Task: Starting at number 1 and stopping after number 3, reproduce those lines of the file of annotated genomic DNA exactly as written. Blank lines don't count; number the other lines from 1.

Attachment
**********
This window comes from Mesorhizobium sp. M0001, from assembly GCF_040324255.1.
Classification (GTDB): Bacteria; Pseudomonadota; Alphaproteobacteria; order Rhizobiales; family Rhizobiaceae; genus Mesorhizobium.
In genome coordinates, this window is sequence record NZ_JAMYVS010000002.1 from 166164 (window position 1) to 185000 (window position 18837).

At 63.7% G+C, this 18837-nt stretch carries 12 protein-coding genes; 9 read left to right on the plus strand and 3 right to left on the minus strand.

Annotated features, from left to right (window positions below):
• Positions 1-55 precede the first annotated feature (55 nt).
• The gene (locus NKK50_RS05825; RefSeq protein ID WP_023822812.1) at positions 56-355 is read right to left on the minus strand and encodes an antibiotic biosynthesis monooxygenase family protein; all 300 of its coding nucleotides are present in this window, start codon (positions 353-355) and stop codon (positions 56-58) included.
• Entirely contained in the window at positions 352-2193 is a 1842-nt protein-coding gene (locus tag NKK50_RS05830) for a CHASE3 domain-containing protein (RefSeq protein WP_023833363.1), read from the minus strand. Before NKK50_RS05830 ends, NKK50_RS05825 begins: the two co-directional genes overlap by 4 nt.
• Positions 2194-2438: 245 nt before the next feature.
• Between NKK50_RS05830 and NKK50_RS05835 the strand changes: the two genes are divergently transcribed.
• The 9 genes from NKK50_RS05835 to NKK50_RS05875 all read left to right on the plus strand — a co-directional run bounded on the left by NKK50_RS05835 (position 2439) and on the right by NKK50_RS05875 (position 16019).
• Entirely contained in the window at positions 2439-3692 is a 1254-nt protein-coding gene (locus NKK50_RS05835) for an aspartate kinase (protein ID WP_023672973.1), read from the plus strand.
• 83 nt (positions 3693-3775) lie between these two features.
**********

This window comes from Mesorhizobium sp. M0001, from assembly GCF_040324255.1.
Classification (GTDB): Bacteria; Pseudomonadota; Alphaproteobacteria; order Rhizobiales; family Rhizobiaceae; genus Mesorhizobium.
In genome coordinates, this window is sequence record NZ_JAMYVS010000002.1 from 166164 (window position 1) to 185000 (window position 18837).